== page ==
The other day I met a group of extremely inspiring young adults from around the state who – after five days in Sacramento learning about state government – now know more about how government works, or should work, than do most Californians. These 4-H members were in Sacramento for their annual California Focus conference and had invited me to tell them about California Forward.
While I was with them, their newly elected “Governor” announced his signings and vetoes of legislation his peers had authored. Governor John signed a bill to create a new water treatment facility on the coast, paid for with bonds. He vetoed a bill to give new businesses in California a six percent tax cut if they promise to stay in the state for 10 years because he thought the tax cut should be closer to 50 percent.
I also heard about “Plans of Action” the young people had drafted for addressing problems in their communities – from feeding malnourished kids to spending time with neglected seniors.
While we ate lunch, I had a chance to get to know some of these young people. One young woman told me how her experience traveling in China had changed her views on environmental regulations in the U.S. Another told me that she credited the public speaking and interviewing skills she’d learned by participating in 4-H with winning her a summer job in her hometown of Susanville. Another told me about the rabbits, sheep and horse she raises on her family’s property in San Luis Obispo.
I began my presentation by showing California Forward’s Force for Change video, which cites California’s overcrowded classrooms, the 1 in 3 high school students who don’t graduate with their peers, and LA’s notoriously smoggy sunsets as some of the problems plaguing California. Then I asked the young people how many of them have over 20 students in their high school classes; all but the home-schooled students raised their hands. “Over 30?” I asked, “Over 35?” More than half of the room still had their hands in the air. “How many of you have a friend who has asthma?” Two-thirds of the hands went up. “How many of you know of someone who has dropped out of high school?” I was surprised that at least 35 of the 70 people in the room had their hands in the air.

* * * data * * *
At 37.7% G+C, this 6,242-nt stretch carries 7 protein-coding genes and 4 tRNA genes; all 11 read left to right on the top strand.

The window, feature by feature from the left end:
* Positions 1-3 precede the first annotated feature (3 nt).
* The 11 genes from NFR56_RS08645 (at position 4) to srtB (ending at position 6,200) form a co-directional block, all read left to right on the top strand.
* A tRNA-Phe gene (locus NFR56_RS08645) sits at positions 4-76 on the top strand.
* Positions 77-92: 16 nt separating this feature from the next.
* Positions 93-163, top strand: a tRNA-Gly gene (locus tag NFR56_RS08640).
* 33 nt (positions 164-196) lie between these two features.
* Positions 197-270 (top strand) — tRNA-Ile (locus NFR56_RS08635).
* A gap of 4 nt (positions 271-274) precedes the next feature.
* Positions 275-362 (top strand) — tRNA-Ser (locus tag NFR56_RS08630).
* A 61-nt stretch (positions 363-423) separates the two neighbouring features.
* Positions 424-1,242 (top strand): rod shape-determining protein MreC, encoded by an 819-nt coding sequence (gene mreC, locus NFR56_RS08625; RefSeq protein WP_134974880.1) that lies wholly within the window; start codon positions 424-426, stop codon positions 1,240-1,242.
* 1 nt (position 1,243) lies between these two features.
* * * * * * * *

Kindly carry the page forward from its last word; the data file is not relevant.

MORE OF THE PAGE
I mentioned that even though these problems might not seem like they have anything to do with government, that government plays a role in funding schools, that it lays off teachers when it doesn’t have enough to pay them, and that it monitors and enforces air quality standards. I briefly explained how the state’s budget process – which fails to ensure that public spending achieves public goals – contributes to these poor public outcomes. I described how California Forward is working to fix this and other problems, with the ultimate goal of a state that can achieve the results we all want – safe streets, good schools, a clean environment.
I also discussed how there is neglect on the part of Californians – it is easy to forget that our government is us, and that a democracy is only as strong as we make it. I praised the young people for the initiative they are taking to make life better in their communities through their Plans of Action. And I challenged them not to give up if they face obstacles.
In closing, I invited the youth to create short videos about their Plans of Action to improve their communities, and to post those videos at CAForward.TV so other Californians could feel the same inspiration I felt by learning about the dedication they have to making our state better a better place.
I left the event with the realization that not only are these young people the future leaders of our state, but that they have a powerful role to play today in leading our state to a better future.
Kate Martin is a millennial who works as a project support supervisor at California Forward.